# Coset Proof. Looking for ideas

• Apr 10th 2011, 02:04 PM
topsquark
Coset Proof. Looking for ideas
The overall problem is this:
Quote:

If H < N and H, N, and K are subgroups of G, then $\displaystyle HK \cap N = H( K \cap N)$.
I have tried various and sundry methods to work with this, to little result. I have managed to prove that $\displaystyle HK \cap N$ is a subgroup of G, but that was from a tactic that I eventually had to consider unfruitful.

Part of my puzzlement is that the only sign of the existence of G in any of the work I have done is that H, N, and K all have the same identity element. Notable perhaps, but I had expected G to show up more prominently.

I also had the thought that a possible generalization of this theorem exists: $\displaystyle HK \cap HN = H(K \cap N)$. (H is merely a subgroup of G here, not a subgroup of N.) I have been able to construct a number of examples of this, but I admit that my examples were all Abelian. I had hoped that this form might actually be easier to show, but to no avail, even in the Abelian case.

I am looking for ideas, perhaps even at most a general outline of a proof, but not a proof itself. I am having a number of severe difficulties with this section on cosets and I need to work out details on my own for now.

Thanks!

-Dan
• Apr 10th 2011, 02:20 PM
Deveno
those aren't cosets, just subsets of G made from subgroups.

on the LHS, you have elements of the form hk, h in H, k in K. this is also an element of N (because of the intersection sign).

so we have hk = n. but h is in N, since H < N, so h^-1 is in N (N is a subgroup), so k = h^-1n is in N.

thus the k in the hk is in K and N, that is, it is an element of K∩N. this shows HK ∩ N is contained in H(K ∩ N).

the containment the other way is even easier to show. have fun.
• Apr 10th 2011, 02:33 PM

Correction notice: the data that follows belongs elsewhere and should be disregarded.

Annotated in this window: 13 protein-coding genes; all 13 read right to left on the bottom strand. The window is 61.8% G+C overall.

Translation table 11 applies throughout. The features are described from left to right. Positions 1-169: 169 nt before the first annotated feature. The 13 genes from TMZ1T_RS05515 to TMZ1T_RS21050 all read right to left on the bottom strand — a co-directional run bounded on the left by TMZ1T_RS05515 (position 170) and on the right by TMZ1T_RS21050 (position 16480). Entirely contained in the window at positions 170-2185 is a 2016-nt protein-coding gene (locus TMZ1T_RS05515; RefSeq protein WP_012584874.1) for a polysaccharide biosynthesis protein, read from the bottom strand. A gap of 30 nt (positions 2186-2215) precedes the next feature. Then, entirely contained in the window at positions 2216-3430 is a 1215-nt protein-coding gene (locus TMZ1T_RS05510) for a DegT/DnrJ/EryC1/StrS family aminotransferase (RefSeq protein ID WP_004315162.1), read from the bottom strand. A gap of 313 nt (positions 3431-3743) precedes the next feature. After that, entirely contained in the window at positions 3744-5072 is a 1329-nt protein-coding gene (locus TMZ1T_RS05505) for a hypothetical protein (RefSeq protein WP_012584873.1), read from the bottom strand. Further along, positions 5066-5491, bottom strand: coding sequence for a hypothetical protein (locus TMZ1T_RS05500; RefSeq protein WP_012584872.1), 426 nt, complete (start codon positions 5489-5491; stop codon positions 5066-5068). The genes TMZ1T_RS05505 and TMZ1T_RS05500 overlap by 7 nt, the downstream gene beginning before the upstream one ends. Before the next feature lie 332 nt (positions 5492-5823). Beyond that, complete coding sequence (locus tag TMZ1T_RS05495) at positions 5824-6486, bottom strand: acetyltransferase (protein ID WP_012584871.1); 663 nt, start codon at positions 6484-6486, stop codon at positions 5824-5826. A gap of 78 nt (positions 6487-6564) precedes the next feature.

topsquark
Quote:

Originally Posted by Deveno
...have fun.

Believe it or not this is the kind of stuff that makes my day. (Nod)

Thanks, I'll work on it.

-Dan
• Apr 10th 2011, 04:41 PM
topsquark
Okay. Now to show that $\displaystyle H( K \cap N ) \subset HK \cap N$.

Let $\displaystyle k \in K \cap N$. Then we know that $\displaystyle k \in K$ and $\displaystyle k \in N$.

Thus $\displaystyle hk \in H(K \cap N)$.

Now, $\displaystyle hk \in HK$ and $\displaystyle hk \in N$ since $\displaystyle H < N$ and $\displaystyle k \in N$.

Thus $\displaystyle hk \in HK \cap N$.

Finally then $\displaystyle H(K \cap N) \subset HK \cap N$.

Combine this with the work set out in Deveno's post we can say $\displaystyle HK \cap N = H (K \cap N)$.

I think I figured out the best that can be done with my thought that $\displaystyle H ( K \cap N ) = HK \cap HN$. (With H, N, K < G and H is not a subgroup of N.) Using the logic in the above proof I guess the best that can be said is $\displaystyle H( K \cap N ) \subset HK \cap HN$. I'm still looking for the counter-example that proves inequality, though.

Thanks again!

-Dan
• Apr 10th 2011, 05:24 PM
Deveno
let G = D4 = {1,r,r^2,r^3,s,rs,r^2s,r^3s} (r^4 = s^2 = 1, sr = r^3s), let H = {1,r,r^2,r^3}, K = {1,s,r^2,r^2s}, N = {1,rs,r^2,r^3s}.

then K∩N = {1,r^2}, so H(K∩N) = H. but HK = D4, and HN = D4, so HK ∩ HN = D4.
• Apr 10th 2011, 05:58 PM
topsquark
Quote:

Originally Posted by Deveno
let G = D4 = {1,r,r^2,r^3,s,rs,r^2s,r^3s} (r^4 = s^2 = 1, sr = r^3s), let H = {1,r,r^2,r^3}, K = {1,s,r^2,r^2s}, N = {1,rs,r^2,r^3s}.

then K∩N = {1,r^2}, so H(K∩N) = H. but HK = D4, and HN = D4, so HK ∩ HN = D4.

Hmph. Guess I just didn't pick the right groups did I? Well that explains why I couldn't prove it. :)

Thanks again!

-Dan
• Apr 11th 2011, 12:23 PM
Deveno
when looking for counter-examples, try S3 and D4 first. they are small-order, easy to deal with, and (most importantly) non-abelian. D4 has a larger supply of subgroups (good if you need a non-cyclic subgroup).

A4 and A5 make other good candidates for counter-examples. A4 is good for investigating conjugacy classes, and A5 is simple, and provides a handy example when looking for arguments about normality.